While the judge immediately intervenes, reminding everyone Andy is not on trial, that’s only half true. His family has been under siege since Jacob became a suspect. Author Landay hones in on how quickly “our crowd,” a klatch of upper middle class, well-educated, concerned parents, recoils from the accused’s family. Graffiti, offensive phone calls, and a lurking individual in a car haunt the Barbers. Grocery store outings become occasions for painful encounters. Laurie takes it the hardest, growing haggard, losing her circle of support, obsessively reviewing all of Jacob’s childhood behaviors, allowing doubt to creep in.
Andy simply doesn’t go there. “He isn’t guilty. I know my son. I love my son,” he states and restates in as many ways as possible. He privately pursues the pedophile, making chilling discoveries that the single-minded Logiduce has ignored.
The reader seesaws with the arguments from belief to disbelief, questioning, along with the characters, arguments of nature and nurture, the significance of DNA evidence that shows a gene for violence, and the possibility of “confirmation bias,” the human tendency to believe what one wants to believe. The implications of such new discoveries in genetics, neuroscience and psychology on the justice system play out in fictive form. Ultimately the reader questions that system itself, both its basic belief in free will and the fallibility of the way it works. Andy tells us: “Here is the dirty little secret: the error rate in criminal verdicts is much higher than anyone imagines… Our blind trust in the system is the product of ignorance and magical thinking, and there was no way in hell I was going to trust my son’s fate to it.”
What’s the reader to believe? Unconsciously, from the start we believe our storyteller. We have little choice but to see the world as he sees it. As filter, as guide, his point of view is ours. Like a child, we trust in him. While some of his actions may make us cringe, we take in his explanations and accept them until --- until we don’t.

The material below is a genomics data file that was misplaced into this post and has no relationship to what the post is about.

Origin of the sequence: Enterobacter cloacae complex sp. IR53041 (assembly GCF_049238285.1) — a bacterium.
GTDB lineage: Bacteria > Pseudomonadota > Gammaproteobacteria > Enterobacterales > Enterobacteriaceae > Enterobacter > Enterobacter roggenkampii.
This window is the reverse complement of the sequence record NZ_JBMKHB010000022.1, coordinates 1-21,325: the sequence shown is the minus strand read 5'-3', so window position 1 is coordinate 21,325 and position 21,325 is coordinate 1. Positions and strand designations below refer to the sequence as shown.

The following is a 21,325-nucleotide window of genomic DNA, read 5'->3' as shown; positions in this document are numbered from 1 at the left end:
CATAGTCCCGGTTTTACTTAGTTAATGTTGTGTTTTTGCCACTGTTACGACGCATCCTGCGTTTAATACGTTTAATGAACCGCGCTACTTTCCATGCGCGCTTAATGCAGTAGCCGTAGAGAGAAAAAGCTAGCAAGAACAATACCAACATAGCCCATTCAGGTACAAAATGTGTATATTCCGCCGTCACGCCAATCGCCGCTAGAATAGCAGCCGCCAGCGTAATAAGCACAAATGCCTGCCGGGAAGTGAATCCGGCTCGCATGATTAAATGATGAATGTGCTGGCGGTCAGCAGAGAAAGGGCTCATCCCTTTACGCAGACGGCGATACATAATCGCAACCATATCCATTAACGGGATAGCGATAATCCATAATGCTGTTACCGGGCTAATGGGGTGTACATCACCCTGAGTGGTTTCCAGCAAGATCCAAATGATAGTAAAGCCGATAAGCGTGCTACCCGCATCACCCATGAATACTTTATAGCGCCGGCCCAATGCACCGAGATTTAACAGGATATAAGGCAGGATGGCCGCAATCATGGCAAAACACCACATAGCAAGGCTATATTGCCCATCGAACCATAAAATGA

The rebellious reader may break away from this smart, domineering father, this experienced pattern maker. For this reader that disillusionment happened close to the book’s brilliant end – the final page of a series of endings.
When the grand jury testimony ultimately merges with and takes over the main plot, what is revealed is a verbal battle between two lawyers that has the power to destroy one or both. While references are made to Columbine, the denouement also suggests similarities to another recent high-profile case in which a representative of the legal system’s son was accused of murder. Perhaps William Landay, a former district attorney himself, wondered what it would be like to be in such a position and to get inside the head of such a character.
What is true for this reader at least is that Landay is good. His skill with character, dialogue, family dynamics, plot and intrigue makes Defending Jacob a good read.
His ending makes it even better -- what my Maine friends would call wicked good.
Why I chose this book: I grew up in a suburb neighboring Newton, still have some connections to the area and was intrigued by the setting.
Post a Comment